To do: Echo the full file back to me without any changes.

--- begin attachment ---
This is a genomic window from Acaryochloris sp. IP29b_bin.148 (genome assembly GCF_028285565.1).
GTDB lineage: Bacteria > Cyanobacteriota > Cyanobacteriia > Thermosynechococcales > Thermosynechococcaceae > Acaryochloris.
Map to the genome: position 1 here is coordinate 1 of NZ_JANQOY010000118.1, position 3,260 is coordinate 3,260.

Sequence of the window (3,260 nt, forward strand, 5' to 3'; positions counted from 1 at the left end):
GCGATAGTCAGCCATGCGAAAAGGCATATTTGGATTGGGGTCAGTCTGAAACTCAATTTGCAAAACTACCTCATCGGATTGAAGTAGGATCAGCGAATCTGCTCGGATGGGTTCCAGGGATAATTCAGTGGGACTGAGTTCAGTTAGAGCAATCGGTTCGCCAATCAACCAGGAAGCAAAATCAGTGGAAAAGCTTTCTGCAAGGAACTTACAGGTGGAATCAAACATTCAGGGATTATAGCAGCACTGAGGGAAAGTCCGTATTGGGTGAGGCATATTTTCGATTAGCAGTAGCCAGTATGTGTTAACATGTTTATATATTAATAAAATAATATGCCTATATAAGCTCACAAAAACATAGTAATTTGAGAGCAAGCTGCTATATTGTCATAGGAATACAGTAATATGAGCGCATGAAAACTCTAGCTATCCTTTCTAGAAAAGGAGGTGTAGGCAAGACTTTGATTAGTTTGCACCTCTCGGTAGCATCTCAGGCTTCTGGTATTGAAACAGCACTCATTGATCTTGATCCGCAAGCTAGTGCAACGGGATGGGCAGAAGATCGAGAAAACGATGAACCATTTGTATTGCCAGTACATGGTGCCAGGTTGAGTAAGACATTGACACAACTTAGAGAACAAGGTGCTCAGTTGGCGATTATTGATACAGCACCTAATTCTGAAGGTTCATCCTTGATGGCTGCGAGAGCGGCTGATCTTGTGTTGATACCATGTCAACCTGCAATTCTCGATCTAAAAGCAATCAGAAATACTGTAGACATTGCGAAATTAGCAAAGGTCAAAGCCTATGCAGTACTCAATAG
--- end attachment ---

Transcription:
This is a genomic window from Acaryochloris sp. IP29b_bin.148 (genome assembly GCF_028285565.1).
GTDB lineage: Bacteria > Cyanobacteriota > Cyanobacteriia > Thermosynechococcales > Thermosynechococcaceae > Acaryochloris.
Map to the genome: position 1 here is coordinate 1 of NZ_JANQOY010000118.1, position 3,260 is coordinate 3,260.

Sequence of the window (3,260 nt, forward strand, 5' to 3'; positions counted from 1 at the left end):
GCGATAGTCAGCCATGCGAAAAGGCATATTTGGATTGGGGTCAGTCTGAAACTCAATTTGCAAAACTACCTCATCGGATTGAAGTAGGATCAGCGAATCTGCTCGGATGGGTTCCAGGGATAATTCAGTGGGACTGAGTTCAGTTAGAGCAATCGGTTCGCCAATCAACCAGGAAGCAAAATCAGTGGAAAAGCTTTCTGCAAGGAACTTACAGGTGGAATCAAACATTCAGGGATTATAGCAGCACTGAGGGAAAGTCCGTATTGGGTGAGGCATATTTTCGATTAGCAGTAGCCAGTATGTGTTAACATGTTTATATATTAATAAAATAATATGCCTATATAAGCTCACAAAAACATAGTAATTTGAGAGCAAGCTGCTATATTGTCATAGGAATACAGTAATATGAGCGCATGAAAACTCTAGCTATCCTTTCTAGAAAAGGAGGTGTAGGCAAGACTTTGATTAGTTTGCACCTCTCGGTAGCATCTCAGGCTTCTGGTATTGAAACAGCACTCATTGATCTTGATCCGCAAGCTAGTGCAACGGGATGGGCAGAAGATCGAGAAAACGATGAACCATTTGTATTGCCAGTACATGGTGCCAGGTTGAGTAAGACATTGACACAACTTAGAGAACAAGGTGCTCAGTTGGCGATTATTGATACAGCACCTAATTCTGAAGGTTCATCCTTGATGGCTGCGAGAGCGGCTGATCTTGTGTTGATACCATGTCAACCTGCAATTCTCGATCTAAAAGCAATCAGAAATACTGTAGACATTGCGAAATTAGCAAAGGTCAAAGCCTATGCAGTACTCAATAG